Schwitters in Britain

Degenerate is a harsh word. One could go so far as to say that it sounds disgusting, literal bile that corrodes the mouth as it is enunciated. And though not semantically profane it carries with it a ruthlessness that offends.
Something or someone ascribed as being degenerate is thought to be physically, mentally and morally deficient, be it from the very beginning of inception or through decline. Degenerates (objects or persons) are rotten miscreants, aberrations that need to be sterilised or destroyed.
To the National Socialist German Workers’ Party, everything that didn’t fit into its idea of the perfect world was just that. Degenerate. The Nazi vision of utopia was full of immaculate, obedient and loyal people, and any deviation from this was simply a problem that only the state could rectify.
Kurt Schwitters was one such individual that the Nazis could not cope with. He was dissension, a distortion of the new narrative of German history, past, present and future. This “wrong” began to be remedied.
First he lost his contract with Hanover City Council and then his work, once enjoyed in museums, was confiscated and then derided in public. Then the Gestapo came knocking. His time was up and so Schwitters left Germany, heading to Norway in 1937. Three years later he arrived in Britain, where he would remain for the rest of his life.
Although Schwitters was only in England for eight years – he passed away at the age of 60 in 1948 after suffering a heart attack – it proved to be an exceptionally creative time for the artist, whose life in exile, though undesired, helped him reach new levels of artistic enquiry.
This final flourish is the main subject of a new exhibition at Tate Britain, the first of its kind in the UK. Made up of 150 collages, assemblages and sculptures, it reveals Schwitters to be a tour de force of European modernism. The world imagined by the Nazis was bereft of this.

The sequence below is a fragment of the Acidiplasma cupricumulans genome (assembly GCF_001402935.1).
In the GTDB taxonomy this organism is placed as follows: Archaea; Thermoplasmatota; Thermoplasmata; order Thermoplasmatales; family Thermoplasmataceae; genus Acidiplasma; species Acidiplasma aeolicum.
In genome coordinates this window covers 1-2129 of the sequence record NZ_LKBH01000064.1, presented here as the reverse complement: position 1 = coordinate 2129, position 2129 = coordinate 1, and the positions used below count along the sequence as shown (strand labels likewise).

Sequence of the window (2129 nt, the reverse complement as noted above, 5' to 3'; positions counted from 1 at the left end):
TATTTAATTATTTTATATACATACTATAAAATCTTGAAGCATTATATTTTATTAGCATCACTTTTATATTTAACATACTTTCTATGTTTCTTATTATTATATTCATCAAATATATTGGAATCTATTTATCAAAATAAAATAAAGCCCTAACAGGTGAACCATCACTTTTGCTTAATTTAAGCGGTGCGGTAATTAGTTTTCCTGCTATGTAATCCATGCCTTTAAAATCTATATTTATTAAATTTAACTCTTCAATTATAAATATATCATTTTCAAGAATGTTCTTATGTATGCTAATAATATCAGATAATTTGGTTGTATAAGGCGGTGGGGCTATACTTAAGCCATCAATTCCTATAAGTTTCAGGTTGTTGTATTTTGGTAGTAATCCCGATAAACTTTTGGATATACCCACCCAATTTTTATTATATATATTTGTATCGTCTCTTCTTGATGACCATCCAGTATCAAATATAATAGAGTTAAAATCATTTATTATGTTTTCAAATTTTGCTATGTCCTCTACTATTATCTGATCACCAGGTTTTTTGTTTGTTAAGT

One of the things highlighted in the show is his concept Merz, which first materialised after the First World War. Germany had collapsed into near oblivion, further ruined by being severely punished by the fumbling, greedy and conflictive victors.
“In the war, things were in terrible turmoil,” Scwhitters once said. “What I had learned at the [Dresden] Academy was of no use to me and the useful new ideas were still unready … Everything had broken down and new things had to be made out of the fragments; and this is Merz.”
However, reception to Schwitters was not exactly warm. He was first interned and then struggled to make a living from the very work that defined him as an artist. He balanced this out with conventional works, commissions that meant nothing to him, but which helped pay the bills.
Nobody wanted genuine masterpieces from German modernists, because, haughtily, they didn’t consider there to be any. Kenneth Clark, for example, who was the director of the National Gallery at the time – and known for not being appreciative of modern art – said that Germany was not his spiritual home.
This hurt Schwitters, who was left wounded for the fact that Clark would not give him the time of day. He wrote in a notebook: “He does not know that I belong to the avant-garde in art. That is my tragedy.”
Regardless of being classed as an agent of degeneracy in Germany and an alien in Britain, he endeavoured to do what he must to exist in heart and soul. He pursued with his art by collecting various bits of detritus from London and shaping them into meaningful works.
Critical recognition was at best reserved. This was a time of war and he was an abstract German artist. He was therefore everything to fear – the enemy whom people could not understand. Perhaps then, he was in people’s eyes – clouded by mistrust and uncertainty – a degenerate.
How wrong everyone was about Schwitters. This show goes a long way to confirm his importance to European modernism, to the history of art and to bringing new meaning to collage.
“I could see no reason why used tram tickets, bits of driftwood, buttons and old junk from attics and rubbish heaps should not serve well as materials for paintings,” Schwitters stated.
“They suited the purpose just as well as factory-made paints … It is possible to cry out using bits of old rubbish, and that’s what I did, gluing and nailing them together.”
The Nazis were never going to understand that, degenerates that they were.
Schwitters in Britain at Tate Britain runs until May 12th 2013.
Cadogan Tate can ship works of art to your chosen destination anywhere in the world.